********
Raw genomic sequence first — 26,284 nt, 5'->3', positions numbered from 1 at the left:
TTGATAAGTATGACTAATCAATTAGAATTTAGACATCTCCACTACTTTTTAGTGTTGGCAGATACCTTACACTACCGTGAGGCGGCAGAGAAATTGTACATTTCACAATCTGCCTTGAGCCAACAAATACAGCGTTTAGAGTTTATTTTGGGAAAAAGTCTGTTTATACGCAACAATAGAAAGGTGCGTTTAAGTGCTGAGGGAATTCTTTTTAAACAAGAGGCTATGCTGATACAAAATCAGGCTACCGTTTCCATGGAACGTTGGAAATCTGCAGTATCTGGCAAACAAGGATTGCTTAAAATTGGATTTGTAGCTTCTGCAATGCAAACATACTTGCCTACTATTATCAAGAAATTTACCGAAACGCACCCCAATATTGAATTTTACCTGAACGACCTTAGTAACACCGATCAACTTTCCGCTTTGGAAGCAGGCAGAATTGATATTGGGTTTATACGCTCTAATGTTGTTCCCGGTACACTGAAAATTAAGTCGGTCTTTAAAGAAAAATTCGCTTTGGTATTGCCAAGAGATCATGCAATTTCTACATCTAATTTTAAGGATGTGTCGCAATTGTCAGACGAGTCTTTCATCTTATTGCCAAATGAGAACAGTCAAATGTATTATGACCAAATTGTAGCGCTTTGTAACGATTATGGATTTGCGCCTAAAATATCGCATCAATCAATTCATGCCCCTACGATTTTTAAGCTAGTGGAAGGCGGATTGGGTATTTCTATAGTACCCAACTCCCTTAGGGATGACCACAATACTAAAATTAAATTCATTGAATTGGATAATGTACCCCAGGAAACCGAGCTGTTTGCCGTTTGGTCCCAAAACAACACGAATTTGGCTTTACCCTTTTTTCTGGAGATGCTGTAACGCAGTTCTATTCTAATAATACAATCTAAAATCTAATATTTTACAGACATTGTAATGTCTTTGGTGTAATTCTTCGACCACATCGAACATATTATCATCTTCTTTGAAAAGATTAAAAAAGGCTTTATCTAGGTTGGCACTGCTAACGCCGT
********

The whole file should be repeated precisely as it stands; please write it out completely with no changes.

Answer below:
Raw genomic sequence first — 26,284 nt, 5'->3', positions numbered from 1 at the left:
TTGATAAGTATGACTAATCAATTAGAATTTAGACATCTCCACTACTTTTTAGTGTTGGCAGATACCTTACACTACCGTGAGGCGGCAGAGAAATTGTACATTTCACAATCTGCCTTGAGCCAACAAATACAGCGTTTAGAGTTTATTTTGGGAAAAAGTCTGTTTATACGCAACAATAGAAAGGTGCGTTTAAGTGCTGAGGGAATTCTTTTTAAACAAGAGGCTATGCTGATACAAAATCAGGCTACCGTTTCCATGGAACGTTGGAAATCTGCAGTATCTGGCAAACAAGGATTGCTTAAAATTGGATTTGTAGCTTCTGCAATGCAAACATACTTGCCTACTATTATCAAGAAATTTACCGAAACGCACCCCAATATTGAATTTTACCTGAACGACCTTAGTAACACCGATCAACTTTCCGCTTTGGAAGCAGGCAGAATTGATATTGGGTTTATACGCTCTAATGTTGTTCCCGGTACACTGAAAATTAAGTCGGTCTTTAAAGAAAAATTCGCTTTGGTATTGCCAAGAGATCATGCAATTTCTACATCTAATTTTAAGGATGTGTCGCAATTGTCAGACGAGTCTTTCATCTTATTGCCAAATGAGAACAGTCAAATGTATTATGACCAAATTGTAGCGCTTTGTAACGATTATGGATTTGCGCCTAAAATATCGCATCAATCAATTCATGCCCCTACGATTTTTAAGCTAGTGGAAGGCGGATTGGGTATTTCTATAGTACCCAACTCCCTTAGGGATGACCACAATACTAAAATTAAATTCATTGAATTGGATAATGTACCCCAGGAAACCGAGCTGTTTGCCGTTTGGTCCCAAAACAACACGAATTTGGCTTTACCCTTTTTTCTGGAGATGCTGTAACGCAGTTCTATTCTAATAATACAATCTAAAATCTAATATTTTACAGACATTGTAATGTCTTTGGTGTAATTCTTCGACCACATCGAACATATTATCATCTTCTTTGAAAAGATTAAAAAAGGCTTTATCTAGGTTGGCACTGCTAACGCCGT